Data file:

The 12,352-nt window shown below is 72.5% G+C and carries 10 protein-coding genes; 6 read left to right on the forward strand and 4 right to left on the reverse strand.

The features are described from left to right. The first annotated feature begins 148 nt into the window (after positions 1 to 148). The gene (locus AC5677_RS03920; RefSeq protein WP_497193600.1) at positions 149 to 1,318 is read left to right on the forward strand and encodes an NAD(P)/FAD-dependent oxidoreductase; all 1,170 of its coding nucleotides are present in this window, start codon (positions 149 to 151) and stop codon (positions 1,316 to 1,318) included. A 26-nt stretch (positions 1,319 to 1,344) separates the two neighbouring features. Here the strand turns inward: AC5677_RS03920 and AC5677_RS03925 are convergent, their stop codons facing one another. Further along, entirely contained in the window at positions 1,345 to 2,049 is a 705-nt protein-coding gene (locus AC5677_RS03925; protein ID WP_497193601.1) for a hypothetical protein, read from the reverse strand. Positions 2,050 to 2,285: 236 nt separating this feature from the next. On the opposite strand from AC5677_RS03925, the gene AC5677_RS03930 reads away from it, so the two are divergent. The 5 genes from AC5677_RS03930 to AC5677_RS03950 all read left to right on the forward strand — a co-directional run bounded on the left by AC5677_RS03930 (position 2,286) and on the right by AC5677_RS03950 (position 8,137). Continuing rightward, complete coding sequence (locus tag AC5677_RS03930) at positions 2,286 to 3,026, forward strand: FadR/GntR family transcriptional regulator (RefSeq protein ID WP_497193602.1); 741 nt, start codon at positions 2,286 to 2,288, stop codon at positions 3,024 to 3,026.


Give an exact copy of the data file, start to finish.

The 12,352-nt window shown below is 72.5% G+C and carries 10 protein-coding genes; 6 read left to right on the forward strand and 4 right to left on the reverse strand.

The features are described from left to right. The first annotated feature begins 148 nt into the window (after positions 1 to 148). The gene (locus AC5677_RS03920; RefSeq protein WP_497193600.1) at positions 149 to 1,318 is read left to right on the forward strand and encodes an NAD(P)/FAD-dependent oxidoreductase; all 1,170 of its coding nucleotides are present in this window, start codon (positions 149 to 151) and stop codon (positions 1,316 to 1,318) included. A 26-nt stretch (positions 1,319 to 1,344) separates the two neighbouring features. Here the strand turns inward: AC5677_RS03920 and AC5677_RS03925 are convergent, their stop codons facing one another. Further along, entirely contained in the window at positions 1,345 to 2,049 is a 705-nt protein-coding gene (locus AC5677_RS03925; protein ID WP_497193601.1) for a hypothetical protein, read from the reverse strand. Positions 2,050 to 2,285: 236 nt separating this feature from the next. On the opposite strand from AC5677_RS03925, the gene AC5677_RS03930 reads away from it, so the two are divergent. The 5 genes from AC5677_RS03930 to AC5677_RS03950 all read left to right on the forward strand — a co-directional run bounded on the left by AC5677_RS03930 (position 2,286) and on the right by AC5677_RS03950 (position 8,137). Continuing rightward, complete coding sequence (locus tag AC5677_RS03930) at positions 2,286 to 3,026, forward strand: FadR/GntR family transcriptional regulator (RefSeq protein ID WP_497193602.1); 741 nt, start codon at positions 2,286 to 2,288, stop codon at positions 3,024 to 3,026.